The National Building Museum in Washington, DC will be opening an exhibit in May. It is called Small Stories: At Home in a Dollhouse. It features vintage dollhouses from the Victoria & Albert Museum of Childhood. They have commissioned artists to build room boxes that will be shown in a complementary exhibit called Dream Rooms. I am building one of those room boxes and will be documenting the project here.
The theme of my room box is Harry Potter’s cupboard under the stair where the boy wizard lived for 10 years of his life before he was invited to enter Hogwarts School of Witchcraft and Wizardry. I chose this theme because one of the remarkable things about Harry during this miserable part of his life is that he has a series of dreams about his first encounter with Voldemort, when the dark wizard killed Harry’s parents. Through the next several years, Harry learned to pay attention to his dreams as they revealed more and more about Voldemort’s activities (If none of this makes sense to you, check out this Harry Potter wiki). This may be a too literal interpretation of the idea of a Dream Room but I have always loved the dream element in Harry Potter.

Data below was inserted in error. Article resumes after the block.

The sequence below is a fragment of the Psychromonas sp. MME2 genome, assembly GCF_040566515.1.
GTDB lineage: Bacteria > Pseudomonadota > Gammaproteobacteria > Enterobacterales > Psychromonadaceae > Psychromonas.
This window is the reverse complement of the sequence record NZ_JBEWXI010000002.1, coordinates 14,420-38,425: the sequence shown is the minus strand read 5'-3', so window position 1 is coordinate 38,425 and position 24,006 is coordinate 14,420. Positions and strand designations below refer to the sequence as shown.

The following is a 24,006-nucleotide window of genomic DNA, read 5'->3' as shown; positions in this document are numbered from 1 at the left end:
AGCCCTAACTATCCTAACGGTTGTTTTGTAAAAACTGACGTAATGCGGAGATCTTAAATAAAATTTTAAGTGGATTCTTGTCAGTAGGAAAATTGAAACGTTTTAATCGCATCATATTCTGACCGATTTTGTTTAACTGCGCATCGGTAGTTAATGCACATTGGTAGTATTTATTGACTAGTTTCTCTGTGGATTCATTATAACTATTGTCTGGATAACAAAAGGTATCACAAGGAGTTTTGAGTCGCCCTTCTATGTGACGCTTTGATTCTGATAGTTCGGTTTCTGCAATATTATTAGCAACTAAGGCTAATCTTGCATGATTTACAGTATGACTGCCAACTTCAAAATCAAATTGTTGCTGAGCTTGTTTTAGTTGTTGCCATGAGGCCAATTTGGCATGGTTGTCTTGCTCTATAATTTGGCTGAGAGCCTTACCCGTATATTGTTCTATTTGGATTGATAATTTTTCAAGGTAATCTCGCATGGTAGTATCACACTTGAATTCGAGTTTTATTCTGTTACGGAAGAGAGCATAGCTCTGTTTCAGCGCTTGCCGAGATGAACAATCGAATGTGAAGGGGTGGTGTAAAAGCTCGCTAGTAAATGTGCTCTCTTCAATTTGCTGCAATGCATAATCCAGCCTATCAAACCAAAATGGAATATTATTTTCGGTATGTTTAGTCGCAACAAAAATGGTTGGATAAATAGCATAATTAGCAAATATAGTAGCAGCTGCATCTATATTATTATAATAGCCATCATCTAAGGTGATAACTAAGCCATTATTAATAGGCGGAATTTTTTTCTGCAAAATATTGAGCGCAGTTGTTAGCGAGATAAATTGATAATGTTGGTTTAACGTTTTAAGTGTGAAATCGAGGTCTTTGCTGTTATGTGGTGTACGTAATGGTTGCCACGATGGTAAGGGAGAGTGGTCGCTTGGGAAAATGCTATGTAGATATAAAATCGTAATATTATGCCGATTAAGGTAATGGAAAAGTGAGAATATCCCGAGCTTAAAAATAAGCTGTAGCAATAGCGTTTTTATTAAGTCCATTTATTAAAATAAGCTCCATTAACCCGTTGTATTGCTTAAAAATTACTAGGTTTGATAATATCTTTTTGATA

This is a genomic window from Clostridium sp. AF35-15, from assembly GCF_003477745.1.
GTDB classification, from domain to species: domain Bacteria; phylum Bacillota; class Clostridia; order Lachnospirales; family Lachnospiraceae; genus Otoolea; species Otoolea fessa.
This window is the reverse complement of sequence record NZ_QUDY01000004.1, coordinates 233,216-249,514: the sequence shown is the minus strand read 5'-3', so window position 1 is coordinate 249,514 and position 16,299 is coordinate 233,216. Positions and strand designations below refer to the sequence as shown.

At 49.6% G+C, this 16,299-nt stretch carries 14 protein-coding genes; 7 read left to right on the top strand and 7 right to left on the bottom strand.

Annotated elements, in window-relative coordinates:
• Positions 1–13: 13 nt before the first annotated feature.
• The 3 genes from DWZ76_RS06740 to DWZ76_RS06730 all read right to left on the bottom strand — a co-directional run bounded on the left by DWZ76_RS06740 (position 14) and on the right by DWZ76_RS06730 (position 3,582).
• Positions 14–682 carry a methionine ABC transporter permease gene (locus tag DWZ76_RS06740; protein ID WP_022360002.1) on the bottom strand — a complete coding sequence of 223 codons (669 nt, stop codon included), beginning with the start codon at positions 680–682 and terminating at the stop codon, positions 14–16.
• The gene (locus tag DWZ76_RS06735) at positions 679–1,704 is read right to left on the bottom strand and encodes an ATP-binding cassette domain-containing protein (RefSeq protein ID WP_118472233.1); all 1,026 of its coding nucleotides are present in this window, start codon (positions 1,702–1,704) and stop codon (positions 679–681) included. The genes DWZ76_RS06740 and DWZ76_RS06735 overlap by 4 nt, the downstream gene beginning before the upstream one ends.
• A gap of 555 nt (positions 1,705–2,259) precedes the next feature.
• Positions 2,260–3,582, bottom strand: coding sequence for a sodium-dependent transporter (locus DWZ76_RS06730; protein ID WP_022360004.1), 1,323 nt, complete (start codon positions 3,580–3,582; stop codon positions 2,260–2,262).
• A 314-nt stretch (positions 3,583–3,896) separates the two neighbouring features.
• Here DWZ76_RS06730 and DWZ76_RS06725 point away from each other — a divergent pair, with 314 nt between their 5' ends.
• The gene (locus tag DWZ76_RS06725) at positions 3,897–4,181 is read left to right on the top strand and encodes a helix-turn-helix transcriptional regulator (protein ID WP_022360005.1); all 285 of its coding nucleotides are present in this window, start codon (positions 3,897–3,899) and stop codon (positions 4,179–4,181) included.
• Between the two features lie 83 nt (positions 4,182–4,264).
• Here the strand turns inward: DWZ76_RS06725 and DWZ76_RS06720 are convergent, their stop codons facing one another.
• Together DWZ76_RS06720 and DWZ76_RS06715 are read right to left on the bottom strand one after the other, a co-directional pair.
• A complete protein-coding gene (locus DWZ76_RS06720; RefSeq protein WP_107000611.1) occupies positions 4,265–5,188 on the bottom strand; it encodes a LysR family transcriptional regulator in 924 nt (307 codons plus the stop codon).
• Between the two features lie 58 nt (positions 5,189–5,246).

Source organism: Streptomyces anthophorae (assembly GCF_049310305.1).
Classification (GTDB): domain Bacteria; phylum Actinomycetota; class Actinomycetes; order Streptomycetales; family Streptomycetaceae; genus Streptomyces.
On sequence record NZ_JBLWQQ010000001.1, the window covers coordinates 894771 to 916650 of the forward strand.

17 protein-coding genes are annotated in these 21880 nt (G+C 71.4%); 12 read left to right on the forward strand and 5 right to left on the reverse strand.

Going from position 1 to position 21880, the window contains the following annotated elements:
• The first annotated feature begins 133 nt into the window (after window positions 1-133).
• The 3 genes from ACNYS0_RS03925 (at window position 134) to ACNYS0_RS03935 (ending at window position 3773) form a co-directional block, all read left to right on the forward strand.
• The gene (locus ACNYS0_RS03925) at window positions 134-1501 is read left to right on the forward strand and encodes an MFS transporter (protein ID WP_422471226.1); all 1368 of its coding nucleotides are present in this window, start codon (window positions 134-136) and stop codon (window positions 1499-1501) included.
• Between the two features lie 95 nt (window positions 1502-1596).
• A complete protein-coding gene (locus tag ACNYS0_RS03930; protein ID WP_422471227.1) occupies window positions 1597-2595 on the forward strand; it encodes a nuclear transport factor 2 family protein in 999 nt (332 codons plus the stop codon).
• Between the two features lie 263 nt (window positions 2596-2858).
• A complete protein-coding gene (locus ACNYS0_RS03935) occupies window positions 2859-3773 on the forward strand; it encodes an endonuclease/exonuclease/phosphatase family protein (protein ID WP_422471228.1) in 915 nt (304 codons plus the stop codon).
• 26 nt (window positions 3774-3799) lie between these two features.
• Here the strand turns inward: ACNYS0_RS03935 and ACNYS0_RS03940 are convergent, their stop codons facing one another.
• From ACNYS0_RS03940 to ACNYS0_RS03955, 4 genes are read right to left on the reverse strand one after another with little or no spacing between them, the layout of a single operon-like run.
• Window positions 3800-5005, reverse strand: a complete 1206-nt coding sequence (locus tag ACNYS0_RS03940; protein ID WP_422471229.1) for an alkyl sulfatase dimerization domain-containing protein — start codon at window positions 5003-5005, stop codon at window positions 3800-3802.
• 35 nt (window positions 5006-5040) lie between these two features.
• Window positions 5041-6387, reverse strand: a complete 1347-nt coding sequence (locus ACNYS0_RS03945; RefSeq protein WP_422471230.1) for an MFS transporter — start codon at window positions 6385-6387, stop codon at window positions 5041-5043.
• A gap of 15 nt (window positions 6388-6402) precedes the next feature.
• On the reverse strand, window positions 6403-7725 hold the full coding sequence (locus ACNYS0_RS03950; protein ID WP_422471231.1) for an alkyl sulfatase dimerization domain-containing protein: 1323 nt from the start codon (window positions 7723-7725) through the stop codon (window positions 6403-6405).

My son suggested looking into the cupboard not through the door but through the wall so you could see better inside. This would be similar to the view of Harry playing with his toy soldiers in the movie (Harry Potter and the Sorcerer’s Stone).
This view also lets me show the Dursley’s front hallway. I worked with images from the movies, from the Warner Bros. Studio tour in London (which has a replica of the cupboard), from Pottermore, and descriptions from the books.
My first step is always to do research which I organize in a project book. This includes pictures of the scene and details of the elements I need to collect or create, as well as sketches of the project.
Some of the accessories and materials needed for the project.
I also made wallpaper to evoke the movie wallpaper. I bought a miniature wallpaper design and then did many manipulations to it in Photoshop until I got the look I wanted. I printed it on a 13×19 piece of cardstock and installed it on gatorboard rather than directly to the wood walls.